The Right Coast

December 25, 2004
The Superiority of the English Common Law?
By Mike Rappaport

Nicholas Thompson in Legal Affairs writes:

According to research published by a group of scholars beginning in 1998, countries that come from a French civil law tradition struggle to create effective financial markets, while countries with a British common law tradition succeed far more frequently. While the scholars conducting the research are economists rather than lawyers, their theory has jolted the legal academy, leading to the creation of a new academic specialty called "law and finance" and turning the authors of the theory into the most cited economists in the world over the past decade.
What explains this distinction?

In a 2003 paper titled "Judicial Checks and Balances," the [scholars] demonstrated mathematically that common law countries give judges more independence, which in turn correlates with the sound economic policies they had examined in "Law and Finance." The paper compared factors like whether judges in a country's highest court system have life tenure against measures of what LLSV called economic freedom, such as whether people have secure property rights. The numbers showed that judicial independence closely correlates with common law legal origins. It also correlates strongly with economic freedom and investor protection.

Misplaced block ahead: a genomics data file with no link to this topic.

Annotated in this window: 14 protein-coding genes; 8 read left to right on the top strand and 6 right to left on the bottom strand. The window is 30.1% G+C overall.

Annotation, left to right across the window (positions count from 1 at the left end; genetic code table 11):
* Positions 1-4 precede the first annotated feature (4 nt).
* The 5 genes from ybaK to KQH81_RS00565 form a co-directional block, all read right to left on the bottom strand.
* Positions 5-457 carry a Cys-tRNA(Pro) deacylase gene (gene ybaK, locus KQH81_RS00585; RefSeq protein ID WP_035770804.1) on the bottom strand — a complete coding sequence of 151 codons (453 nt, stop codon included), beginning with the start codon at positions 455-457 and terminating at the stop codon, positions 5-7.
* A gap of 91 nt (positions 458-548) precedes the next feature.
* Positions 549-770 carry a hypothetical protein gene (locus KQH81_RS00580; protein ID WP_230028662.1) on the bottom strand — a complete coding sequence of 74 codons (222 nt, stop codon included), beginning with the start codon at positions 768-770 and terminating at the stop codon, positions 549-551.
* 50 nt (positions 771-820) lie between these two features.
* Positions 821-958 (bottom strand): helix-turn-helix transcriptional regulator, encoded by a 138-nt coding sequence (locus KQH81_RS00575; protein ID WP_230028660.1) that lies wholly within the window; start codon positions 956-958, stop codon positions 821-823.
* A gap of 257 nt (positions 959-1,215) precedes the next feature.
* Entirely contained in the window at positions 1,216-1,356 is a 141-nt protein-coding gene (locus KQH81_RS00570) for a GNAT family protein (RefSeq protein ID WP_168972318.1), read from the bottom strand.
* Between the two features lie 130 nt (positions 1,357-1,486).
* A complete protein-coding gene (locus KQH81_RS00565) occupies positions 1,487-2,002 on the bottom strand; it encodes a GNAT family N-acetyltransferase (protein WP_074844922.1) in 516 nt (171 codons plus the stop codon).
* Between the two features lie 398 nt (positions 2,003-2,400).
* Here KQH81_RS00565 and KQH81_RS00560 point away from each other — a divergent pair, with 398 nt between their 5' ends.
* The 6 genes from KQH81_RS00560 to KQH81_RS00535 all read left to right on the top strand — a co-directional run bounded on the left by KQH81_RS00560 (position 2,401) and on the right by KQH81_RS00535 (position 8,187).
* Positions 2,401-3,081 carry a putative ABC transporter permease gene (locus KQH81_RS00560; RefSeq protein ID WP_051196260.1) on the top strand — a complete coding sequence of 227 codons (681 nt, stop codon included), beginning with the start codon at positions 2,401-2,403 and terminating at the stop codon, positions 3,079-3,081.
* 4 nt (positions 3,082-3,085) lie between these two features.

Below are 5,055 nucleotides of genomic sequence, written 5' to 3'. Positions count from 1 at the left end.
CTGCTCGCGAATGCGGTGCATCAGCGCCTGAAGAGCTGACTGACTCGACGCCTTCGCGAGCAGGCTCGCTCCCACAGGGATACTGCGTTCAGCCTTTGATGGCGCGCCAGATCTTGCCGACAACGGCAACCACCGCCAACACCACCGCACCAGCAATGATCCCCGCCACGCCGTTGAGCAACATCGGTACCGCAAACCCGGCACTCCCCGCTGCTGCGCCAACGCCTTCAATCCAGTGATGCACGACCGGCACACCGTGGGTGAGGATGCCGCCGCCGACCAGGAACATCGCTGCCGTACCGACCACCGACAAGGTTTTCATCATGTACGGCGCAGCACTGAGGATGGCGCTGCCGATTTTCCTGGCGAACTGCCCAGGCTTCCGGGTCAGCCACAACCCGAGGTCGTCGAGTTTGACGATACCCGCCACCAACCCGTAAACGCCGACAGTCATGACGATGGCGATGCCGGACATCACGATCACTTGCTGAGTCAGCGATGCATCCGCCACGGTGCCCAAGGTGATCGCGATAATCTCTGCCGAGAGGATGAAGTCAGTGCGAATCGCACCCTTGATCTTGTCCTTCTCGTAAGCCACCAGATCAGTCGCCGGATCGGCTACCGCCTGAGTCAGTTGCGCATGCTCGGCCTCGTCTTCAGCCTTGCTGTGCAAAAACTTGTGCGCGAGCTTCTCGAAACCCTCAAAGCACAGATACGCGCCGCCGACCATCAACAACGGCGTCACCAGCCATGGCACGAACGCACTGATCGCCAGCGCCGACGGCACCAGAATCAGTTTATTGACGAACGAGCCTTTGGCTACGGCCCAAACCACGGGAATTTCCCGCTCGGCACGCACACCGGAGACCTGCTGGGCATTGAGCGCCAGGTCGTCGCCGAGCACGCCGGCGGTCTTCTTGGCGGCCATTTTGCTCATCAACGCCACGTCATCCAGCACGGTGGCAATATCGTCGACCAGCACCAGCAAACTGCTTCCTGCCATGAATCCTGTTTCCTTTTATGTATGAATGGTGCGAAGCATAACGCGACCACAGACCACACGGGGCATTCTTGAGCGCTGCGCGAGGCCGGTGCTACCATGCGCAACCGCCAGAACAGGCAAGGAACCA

While these conclusions should be of interest to legal scholars, many have criticized the work. The authors, however, are not terribly impressed with legal scholars, though:

The [authors] acknowlege [certain] weakness in their research. They have little patience, however, for most of their critics in the legal academy, who they believe look through microscopes, not telescopes. According to Lopez-de-Silanes, you can't come up with a theory about the way the world works if you're fretting over whether Canada has been miscategorized as a common law country because Quebec uses civil law. Lawyers worry about such issues, Lopez-de-Silanes said, so they don't have to come up with grand theories. "Lawyers don't do empirical work," said Shleifer. "They just argue with each other."
Sad to say, but it is hard to argue with that.